Childhood Adversity Launches Lifelong Relationship and Health Disadvantages for Black Men
Tue, March 4, 2014
African American men who endured greater childhood adversity are likely to experience disadvantages in health and relationships over time, according to new sociology research from The University of Texas at Austin.
The study, published in the March issue of the Journal of Health and Social Behavior, helps to explain why African American men are less healthy than white men.
“Exposure to childhood adversity may cause stress and lead to a sequence of stressors over time that take a cumulative toll on relationships,” says Debra Umberson, professor of sociology and a faculty associate in the Population Research Center. “In addition, childhood adversity may trigger an enduring pattern of psychological and physiological vulnerability to stress that undermines relationships in adulthood. Past research, including some of my own, has shown that bad relationships often lead to worse physical health.”
The study relies on data from a nationally representative longitudinal survey of black and white male and female respondents aged 25 and older. The participants were interviewed four times during a 15-year period and answered questions about their past childhood adversity, adulthood stress and quality of adulthood relationships.
According to the findings, African American men are exposed to 28 percent more childhood adversity than white men. The impact of these negative life events on adult relationships is three times as strong compared with white men.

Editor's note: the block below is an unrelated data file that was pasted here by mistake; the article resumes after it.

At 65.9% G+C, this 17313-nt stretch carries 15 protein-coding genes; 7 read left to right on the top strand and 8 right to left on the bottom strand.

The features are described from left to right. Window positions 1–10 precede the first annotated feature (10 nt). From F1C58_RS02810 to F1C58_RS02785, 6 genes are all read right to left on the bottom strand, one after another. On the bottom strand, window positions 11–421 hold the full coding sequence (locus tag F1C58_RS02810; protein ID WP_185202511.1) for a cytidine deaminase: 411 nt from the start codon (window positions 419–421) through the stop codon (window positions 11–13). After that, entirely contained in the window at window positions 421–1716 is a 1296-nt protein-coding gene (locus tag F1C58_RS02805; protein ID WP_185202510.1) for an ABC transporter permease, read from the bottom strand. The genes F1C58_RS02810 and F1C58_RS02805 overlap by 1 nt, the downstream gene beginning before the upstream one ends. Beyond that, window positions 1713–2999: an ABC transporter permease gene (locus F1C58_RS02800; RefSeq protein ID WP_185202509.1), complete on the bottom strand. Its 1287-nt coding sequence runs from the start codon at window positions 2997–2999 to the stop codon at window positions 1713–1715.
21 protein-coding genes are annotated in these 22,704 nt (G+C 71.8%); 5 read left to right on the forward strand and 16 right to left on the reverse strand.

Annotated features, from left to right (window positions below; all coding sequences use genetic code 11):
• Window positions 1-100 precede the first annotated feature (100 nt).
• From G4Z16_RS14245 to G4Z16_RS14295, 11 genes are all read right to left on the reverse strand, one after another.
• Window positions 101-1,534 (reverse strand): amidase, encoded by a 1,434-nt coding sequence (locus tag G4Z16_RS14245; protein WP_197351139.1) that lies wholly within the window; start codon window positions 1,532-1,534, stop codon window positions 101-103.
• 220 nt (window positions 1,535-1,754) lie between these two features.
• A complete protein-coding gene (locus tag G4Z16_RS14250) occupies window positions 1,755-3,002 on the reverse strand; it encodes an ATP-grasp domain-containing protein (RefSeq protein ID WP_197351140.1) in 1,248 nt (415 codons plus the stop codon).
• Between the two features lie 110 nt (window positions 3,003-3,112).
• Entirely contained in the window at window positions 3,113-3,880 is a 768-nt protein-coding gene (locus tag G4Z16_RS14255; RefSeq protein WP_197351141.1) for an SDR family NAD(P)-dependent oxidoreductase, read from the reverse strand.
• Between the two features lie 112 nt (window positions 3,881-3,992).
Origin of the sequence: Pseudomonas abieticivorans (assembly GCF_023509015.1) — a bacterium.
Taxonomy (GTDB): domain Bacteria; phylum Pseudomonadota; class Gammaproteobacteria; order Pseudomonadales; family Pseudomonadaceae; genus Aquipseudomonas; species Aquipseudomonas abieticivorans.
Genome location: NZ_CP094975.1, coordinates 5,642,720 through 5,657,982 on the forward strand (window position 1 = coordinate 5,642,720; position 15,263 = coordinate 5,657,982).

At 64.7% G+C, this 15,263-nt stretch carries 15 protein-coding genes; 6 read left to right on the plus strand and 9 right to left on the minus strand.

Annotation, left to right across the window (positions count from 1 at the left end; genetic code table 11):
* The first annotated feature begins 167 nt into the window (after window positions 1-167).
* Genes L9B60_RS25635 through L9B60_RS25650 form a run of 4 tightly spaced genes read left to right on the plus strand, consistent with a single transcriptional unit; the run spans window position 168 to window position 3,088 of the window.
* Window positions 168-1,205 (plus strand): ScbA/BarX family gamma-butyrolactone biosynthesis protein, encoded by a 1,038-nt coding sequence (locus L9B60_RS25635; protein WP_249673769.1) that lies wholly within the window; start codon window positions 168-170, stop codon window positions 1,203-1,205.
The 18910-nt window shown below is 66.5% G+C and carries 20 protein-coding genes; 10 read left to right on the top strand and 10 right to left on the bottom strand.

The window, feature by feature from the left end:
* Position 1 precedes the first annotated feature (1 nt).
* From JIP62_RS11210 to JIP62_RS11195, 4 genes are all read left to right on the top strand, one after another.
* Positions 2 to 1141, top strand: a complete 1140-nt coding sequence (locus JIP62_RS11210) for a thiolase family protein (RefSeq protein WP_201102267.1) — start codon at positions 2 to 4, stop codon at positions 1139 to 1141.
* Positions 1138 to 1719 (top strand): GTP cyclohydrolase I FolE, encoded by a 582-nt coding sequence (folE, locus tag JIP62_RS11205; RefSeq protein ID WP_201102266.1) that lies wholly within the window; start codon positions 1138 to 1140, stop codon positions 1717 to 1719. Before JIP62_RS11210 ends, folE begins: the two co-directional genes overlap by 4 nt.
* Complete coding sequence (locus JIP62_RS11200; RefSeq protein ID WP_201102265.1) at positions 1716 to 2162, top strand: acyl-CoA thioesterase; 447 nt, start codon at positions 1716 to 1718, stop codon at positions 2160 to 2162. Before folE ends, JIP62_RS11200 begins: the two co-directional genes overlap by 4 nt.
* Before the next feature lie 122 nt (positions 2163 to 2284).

“This pathway from childhood adversity to lower quality relationships in adulthood explains part of the race disparity in health among men, something that has not been recognized in previous research,” Umberson says.
The study also shows white women are healthier than black women. However, the researchers found that neither childhood adversity nor the quality of relationships in adulthood explains much of the racial disparity in health between these two groups.
“I was surprised that childhood adversity had such a minor impact on black women’s health in adulthood, especially since the effect was so strong for black men,” Umberson says. “I think this is best explained by women’s tendency to seek out social contact in response to stress. Generally speaking, women tend to have more close relationships and to share their feelings with others. This is true for black and white women. Supportive relationships protect health.”
Umberson said the study suggests policymakers should put a greater emphasis on improving children’s quality of life.
“Creating programs that provide children with access to stable environments and nurturing adults at the youngest possible age may be particularly important for black male youth — with health and well-being benefits that last a lifetime,” Umberson said.
Funding from the National Institute on Aging and the National Institute of Child and Human Development supported this research.
Courtesy of Jessica Sinn, College of Liberal Arts. For the original story on the University front page, please click here.
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